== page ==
Losing a loved one to congestive heart failure is difficult at any age. Imagine, however, if the disease took the person you loved at the age of 41?
Tara Hinton, who works with Warren County Home Health, faced just that when she lost the father of her children, Telly Alston, in November 2018. Now, she wants to educate the public about how to live a full life in spite of CHF.
Hinton was called to action as she mourned for the man she loved.
“On the day that (Alston) died, it was placed on my heart by God to keep his legacy going through his children and grandchildren, and to inspire others,” Hinton said.
She established the Telly Alston Foundation to teach the public about congestive heart failure, the signs of the disease and how to take care of oneself.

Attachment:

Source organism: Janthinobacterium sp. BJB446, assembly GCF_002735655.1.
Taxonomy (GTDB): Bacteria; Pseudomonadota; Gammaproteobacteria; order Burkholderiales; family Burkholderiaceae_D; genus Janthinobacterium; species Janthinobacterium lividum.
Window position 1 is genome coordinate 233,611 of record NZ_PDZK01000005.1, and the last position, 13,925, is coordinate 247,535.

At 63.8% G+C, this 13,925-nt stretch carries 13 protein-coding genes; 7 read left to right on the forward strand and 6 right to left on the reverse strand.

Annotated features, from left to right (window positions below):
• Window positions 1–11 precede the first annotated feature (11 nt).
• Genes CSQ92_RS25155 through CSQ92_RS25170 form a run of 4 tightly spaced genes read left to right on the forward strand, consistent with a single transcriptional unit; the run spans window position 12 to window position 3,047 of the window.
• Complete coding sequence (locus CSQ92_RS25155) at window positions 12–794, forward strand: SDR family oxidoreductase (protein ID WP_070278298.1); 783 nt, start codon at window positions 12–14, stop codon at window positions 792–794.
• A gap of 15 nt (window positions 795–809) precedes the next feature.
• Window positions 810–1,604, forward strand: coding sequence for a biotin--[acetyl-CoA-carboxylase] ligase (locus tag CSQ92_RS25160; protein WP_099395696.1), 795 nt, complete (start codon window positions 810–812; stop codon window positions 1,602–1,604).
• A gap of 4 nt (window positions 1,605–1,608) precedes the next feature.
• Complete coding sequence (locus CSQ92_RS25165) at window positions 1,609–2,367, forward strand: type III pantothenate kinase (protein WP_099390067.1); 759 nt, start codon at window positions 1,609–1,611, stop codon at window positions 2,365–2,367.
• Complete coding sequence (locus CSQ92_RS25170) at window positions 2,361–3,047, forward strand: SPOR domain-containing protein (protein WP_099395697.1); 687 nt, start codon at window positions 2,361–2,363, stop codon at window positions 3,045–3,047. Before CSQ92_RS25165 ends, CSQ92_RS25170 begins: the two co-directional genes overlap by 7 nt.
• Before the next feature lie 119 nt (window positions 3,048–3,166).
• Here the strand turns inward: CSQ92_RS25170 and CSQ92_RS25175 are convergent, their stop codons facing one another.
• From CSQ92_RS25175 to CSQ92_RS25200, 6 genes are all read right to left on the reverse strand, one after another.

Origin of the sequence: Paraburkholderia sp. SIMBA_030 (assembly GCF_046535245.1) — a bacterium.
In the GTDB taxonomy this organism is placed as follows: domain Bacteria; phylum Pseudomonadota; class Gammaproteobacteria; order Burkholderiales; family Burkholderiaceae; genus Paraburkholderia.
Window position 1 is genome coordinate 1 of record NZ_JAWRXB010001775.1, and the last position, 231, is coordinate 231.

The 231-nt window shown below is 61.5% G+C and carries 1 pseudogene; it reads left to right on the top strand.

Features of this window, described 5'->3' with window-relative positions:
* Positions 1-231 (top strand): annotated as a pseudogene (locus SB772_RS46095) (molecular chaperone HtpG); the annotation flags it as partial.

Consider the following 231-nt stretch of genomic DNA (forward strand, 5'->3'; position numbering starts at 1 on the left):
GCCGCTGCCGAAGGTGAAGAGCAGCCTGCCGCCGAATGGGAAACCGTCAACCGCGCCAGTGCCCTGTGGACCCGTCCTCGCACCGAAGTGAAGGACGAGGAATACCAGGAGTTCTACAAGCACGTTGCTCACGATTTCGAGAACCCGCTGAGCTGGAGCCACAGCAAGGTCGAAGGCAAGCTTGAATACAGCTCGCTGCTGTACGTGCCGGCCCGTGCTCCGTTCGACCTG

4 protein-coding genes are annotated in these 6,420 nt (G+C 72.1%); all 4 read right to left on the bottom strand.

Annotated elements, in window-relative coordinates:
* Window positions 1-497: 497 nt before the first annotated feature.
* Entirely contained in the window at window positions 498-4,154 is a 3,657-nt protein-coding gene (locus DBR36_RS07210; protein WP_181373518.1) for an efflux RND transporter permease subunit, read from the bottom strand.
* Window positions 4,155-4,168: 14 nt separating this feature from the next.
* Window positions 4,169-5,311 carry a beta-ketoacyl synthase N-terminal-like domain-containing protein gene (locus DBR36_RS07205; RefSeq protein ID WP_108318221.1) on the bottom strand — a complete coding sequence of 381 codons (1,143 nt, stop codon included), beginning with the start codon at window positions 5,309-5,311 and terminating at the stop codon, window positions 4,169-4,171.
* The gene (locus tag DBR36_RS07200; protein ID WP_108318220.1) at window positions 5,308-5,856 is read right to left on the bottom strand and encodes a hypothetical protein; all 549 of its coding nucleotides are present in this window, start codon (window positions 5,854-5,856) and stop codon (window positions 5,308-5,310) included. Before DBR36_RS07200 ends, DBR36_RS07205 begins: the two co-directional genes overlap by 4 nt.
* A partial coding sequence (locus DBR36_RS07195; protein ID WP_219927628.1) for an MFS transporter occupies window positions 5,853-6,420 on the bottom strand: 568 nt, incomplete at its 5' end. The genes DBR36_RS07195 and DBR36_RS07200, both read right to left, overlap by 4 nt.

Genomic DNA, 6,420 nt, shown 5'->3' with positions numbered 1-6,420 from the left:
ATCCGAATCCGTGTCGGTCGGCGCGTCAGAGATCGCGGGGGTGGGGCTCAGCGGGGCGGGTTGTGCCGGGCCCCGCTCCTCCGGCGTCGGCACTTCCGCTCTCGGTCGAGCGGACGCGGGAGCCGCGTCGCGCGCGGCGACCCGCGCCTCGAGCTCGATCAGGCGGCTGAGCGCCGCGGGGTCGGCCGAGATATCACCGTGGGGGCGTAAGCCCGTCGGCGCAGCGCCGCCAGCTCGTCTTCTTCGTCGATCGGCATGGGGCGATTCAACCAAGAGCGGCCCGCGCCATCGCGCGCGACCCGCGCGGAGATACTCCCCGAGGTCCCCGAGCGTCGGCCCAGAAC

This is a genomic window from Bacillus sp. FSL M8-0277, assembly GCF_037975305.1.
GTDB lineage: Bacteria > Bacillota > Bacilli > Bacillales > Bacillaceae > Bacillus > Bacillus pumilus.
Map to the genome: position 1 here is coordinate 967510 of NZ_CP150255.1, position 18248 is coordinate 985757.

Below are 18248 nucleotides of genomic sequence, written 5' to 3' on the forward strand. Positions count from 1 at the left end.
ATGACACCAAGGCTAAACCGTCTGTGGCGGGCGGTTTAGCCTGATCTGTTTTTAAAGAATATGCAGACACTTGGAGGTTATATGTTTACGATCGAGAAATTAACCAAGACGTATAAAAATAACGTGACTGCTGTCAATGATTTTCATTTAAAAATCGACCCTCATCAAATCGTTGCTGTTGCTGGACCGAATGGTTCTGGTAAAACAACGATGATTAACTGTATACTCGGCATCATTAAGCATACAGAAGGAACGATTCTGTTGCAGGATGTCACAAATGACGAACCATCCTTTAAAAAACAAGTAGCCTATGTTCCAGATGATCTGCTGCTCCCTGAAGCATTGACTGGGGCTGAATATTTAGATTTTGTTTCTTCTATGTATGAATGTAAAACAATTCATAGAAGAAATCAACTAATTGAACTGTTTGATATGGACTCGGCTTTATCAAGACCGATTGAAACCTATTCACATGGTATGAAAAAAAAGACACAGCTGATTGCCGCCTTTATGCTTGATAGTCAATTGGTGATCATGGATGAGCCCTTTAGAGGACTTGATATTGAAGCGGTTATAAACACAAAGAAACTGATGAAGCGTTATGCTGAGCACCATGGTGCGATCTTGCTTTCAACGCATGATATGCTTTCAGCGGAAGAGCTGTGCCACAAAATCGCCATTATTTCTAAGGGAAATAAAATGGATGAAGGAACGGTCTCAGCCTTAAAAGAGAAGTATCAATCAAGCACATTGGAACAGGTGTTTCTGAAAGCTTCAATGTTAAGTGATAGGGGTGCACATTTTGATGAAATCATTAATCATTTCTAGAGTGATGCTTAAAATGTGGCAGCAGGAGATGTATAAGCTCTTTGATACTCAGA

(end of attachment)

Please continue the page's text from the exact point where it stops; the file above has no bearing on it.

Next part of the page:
Hinton hopes that others will find encouragement in the life of her mother, Julia Crews, who was diagnosed with CHF in 2003 and remains active, holding down a regular job.
“Just because you have been diagnosed, it doesn’t mean that this is the end,” Hinton said.
To help the residents of Warren County, the Telly Alston Foundation will sponsor a local awareness event at 3 p.m. on Sunday, May 19, at Warrenton Rural fire station, 236 S. Main St., Warrenton. Hinton selected the date because Telly Alston would have turned 41 on Thursday.
The event will honor not only Alston, but two other local men in their 40s who died of CHF last year: Timothy Twitty and Gregory Williams.
Other families who lost loved ones to the disease will be invited to sign a commemorative banner.
The event will serve as a way to kick off the Telly Alston Foundation, and will feature information about CHF, and a slide show and video about the disease. Refreshments will be served.
She wants everyone to know that, with regular health screenings, diseases can be diagnosed at an early stage, when treatment is most effective.
“The message is to keep up on your health checks,” Hinton said.
For more information, contact the foundation at firstname.lastname@example.org.